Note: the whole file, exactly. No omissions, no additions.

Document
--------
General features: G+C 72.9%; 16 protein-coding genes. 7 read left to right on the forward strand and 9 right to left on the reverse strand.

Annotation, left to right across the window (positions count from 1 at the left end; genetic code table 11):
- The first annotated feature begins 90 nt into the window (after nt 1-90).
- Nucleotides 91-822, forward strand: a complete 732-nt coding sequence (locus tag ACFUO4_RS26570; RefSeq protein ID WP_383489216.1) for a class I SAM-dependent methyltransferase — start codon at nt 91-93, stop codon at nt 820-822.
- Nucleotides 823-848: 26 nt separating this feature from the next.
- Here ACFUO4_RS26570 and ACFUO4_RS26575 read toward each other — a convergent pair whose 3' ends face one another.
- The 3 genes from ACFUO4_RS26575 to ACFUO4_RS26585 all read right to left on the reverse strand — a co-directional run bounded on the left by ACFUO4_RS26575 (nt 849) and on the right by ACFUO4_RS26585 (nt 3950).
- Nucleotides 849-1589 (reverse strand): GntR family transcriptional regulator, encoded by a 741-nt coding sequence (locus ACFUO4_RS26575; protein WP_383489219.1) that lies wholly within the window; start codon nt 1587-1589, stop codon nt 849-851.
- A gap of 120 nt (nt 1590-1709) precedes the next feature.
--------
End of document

General features: G+C 72.9%; 16 protein-coding genes. 7 read left to right on the forward strand and 9 right to left on the reverse strand.

Annotation, left to right across the window (positions count from 1 at the left end; genetic code table 11):
- The first annotated feature begins 90 nt into the window (after nt 1-90).
- Nucleotides 91-822, forward strand: a complete 732-nt coding sequence (locus tag ACFUO4_RS26570; RefSeq protein ID WP_383489216.1) for a class I SAM-dependent methyltransferase — start codon at nt 91-93, stop codon at nt 820-822.
- Nucleotides 823-848: 26 nt separating this feature from the next.
- Here ACFUO4_RS26570 and ACFUO4_RS26575 read toward each other — a convergent pair whose 3' ends face one another.
- The 3 genes from ACFUO4_RS26575 to ACFUO4_RS26585 all read right to left on the reverse strand — a co-directional run bounded on the left by ACFUO4_RS26575 (nt 849) and on the right by ACFUO4_RS26585 (nt 3950).
- Nucleotides 849-1589 (reverse strand): GntR family transcriptional regulator, encoded by a 741-nt coding sequence (locus ACFUO4_RS26575; protein WP_383489219.1) that lies wholly within the window; start codon nt 1587-1589, stop codon nt 849-851.
- A gap of 120 nt (nt 1590-1709) precedes the next feature.